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Frenulum

A frenulum (or frenum) is a small fold of tissue that prevents an organ in the body from moving too far. There are frenula at several points of the body, including several in the mouth (frenulum linguae, f. labii superioris, f. labii inferioris of the tongue, upper and lower lips respectively), some in the digestive tract, and some connected to the external genitalia. In the female these include the frenulum clitoridis of the clitoris and the frenulum labiorum pudendi (aka. fourchette) where the labia minora meet at the back.

The word frenulum on its own is often used for the frenulum preputii penis, which is an elastic band of tissue under the glans penis that connects to the prepuce and helps contract the prepuce over the glans. It is often partially or totally removed during circumcision. When short or tight it may prevent normal retraction and inhibit normal sexual activity.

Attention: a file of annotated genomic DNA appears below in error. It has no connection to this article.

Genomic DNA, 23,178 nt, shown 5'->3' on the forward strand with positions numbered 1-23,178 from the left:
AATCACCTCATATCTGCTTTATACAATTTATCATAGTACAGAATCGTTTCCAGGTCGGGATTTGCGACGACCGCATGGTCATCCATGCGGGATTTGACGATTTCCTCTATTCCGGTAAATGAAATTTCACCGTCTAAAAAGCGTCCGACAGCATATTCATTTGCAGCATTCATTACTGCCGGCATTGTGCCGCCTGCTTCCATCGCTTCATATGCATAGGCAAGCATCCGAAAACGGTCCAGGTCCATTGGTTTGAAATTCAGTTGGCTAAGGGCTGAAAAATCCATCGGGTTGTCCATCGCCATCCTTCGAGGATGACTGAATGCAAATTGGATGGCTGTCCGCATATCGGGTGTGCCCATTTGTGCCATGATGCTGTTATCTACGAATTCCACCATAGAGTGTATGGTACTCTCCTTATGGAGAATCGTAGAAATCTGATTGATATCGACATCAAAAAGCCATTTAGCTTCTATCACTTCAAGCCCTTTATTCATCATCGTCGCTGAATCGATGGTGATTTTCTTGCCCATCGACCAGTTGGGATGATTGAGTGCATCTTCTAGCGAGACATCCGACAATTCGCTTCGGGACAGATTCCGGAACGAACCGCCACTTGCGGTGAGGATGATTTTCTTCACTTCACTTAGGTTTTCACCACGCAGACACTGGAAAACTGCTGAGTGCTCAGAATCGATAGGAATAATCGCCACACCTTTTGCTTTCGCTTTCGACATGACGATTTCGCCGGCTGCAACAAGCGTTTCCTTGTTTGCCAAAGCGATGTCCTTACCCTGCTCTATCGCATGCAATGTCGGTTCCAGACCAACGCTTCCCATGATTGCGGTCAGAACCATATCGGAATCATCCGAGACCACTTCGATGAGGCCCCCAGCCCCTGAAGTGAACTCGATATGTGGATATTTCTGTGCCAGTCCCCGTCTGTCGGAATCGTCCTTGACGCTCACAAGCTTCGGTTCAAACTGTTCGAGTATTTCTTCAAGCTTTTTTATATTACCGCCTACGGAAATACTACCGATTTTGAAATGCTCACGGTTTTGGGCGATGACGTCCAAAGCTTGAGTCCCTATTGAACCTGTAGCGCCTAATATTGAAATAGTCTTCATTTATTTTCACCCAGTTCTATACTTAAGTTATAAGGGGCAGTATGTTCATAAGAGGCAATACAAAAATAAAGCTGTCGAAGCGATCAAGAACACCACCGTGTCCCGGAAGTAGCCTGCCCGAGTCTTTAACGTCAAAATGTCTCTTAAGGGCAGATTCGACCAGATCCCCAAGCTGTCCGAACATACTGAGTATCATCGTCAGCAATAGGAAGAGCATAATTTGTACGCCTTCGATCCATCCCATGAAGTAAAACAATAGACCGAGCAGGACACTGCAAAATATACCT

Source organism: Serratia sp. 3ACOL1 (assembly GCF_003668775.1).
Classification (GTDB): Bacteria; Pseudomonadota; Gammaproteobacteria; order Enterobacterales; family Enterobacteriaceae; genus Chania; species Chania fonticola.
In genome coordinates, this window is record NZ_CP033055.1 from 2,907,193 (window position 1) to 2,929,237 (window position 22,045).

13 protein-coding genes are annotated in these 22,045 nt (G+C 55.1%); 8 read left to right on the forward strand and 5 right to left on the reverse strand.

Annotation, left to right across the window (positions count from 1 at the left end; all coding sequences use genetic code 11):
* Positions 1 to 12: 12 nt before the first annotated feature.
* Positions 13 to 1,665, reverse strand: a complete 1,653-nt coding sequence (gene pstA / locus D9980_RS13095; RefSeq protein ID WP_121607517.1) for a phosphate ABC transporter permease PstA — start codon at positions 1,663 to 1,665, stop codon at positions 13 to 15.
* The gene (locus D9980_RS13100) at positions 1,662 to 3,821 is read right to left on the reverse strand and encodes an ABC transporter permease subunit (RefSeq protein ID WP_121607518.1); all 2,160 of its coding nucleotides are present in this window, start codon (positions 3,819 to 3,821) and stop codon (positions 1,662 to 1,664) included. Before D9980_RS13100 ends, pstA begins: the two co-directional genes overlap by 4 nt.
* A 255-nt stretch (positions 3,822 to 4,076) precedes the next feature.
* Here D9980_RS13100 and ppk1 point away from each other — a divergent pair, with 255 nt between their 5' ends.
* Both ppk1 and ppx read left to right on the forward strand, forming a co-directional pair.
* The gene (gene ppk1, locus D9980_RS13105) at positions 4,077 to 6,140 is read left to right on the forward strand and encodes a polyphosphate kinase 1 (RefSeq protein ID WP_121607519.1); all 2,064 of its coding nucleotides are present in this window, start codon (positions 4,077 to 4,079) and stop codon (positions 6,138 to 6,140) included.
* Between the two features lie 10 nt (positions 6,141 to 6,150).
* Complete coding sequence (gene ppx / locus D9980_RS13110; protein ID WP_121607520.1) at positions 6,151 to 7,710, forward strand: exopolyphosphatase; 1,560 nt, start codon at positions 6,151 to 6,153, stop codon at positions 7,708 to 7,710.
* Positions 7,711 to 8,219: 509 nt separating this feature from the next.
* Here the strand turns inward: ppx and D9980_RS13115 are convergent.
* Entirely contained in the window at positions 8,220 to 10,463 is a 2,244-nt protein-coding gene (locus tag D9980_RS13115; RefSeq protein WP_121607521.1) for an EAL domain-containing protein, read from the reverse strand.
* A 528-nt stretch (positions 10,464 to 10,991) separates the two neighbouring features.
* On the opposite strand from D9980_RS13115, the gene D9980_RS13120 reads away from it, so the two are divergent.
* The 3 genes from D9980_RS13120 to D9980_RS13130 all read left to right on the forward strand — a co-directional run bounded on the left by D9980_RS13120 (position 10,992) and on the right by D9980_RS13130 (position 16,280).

Frenum breve

The condition in which the frenum (frenulum) of the penis is short and restricts the movement of the prepuce. The frenum should be sufficiently long and supple to allow for the full retraction of the prepuce (foreskin) so that it lays smoothly back on the shaft of the erect penis.

Frenum Breve is often complicated by tearing of the frenum during sexual activity. Healing is complicated due to the moist condition of the area which restricts healing. The torn frenum results in healing with scar tissue which is less flexible after the incident causing further difficulties. The condition is easily treated by complete circumcision including removal of the frenum (frenectomy[?].)



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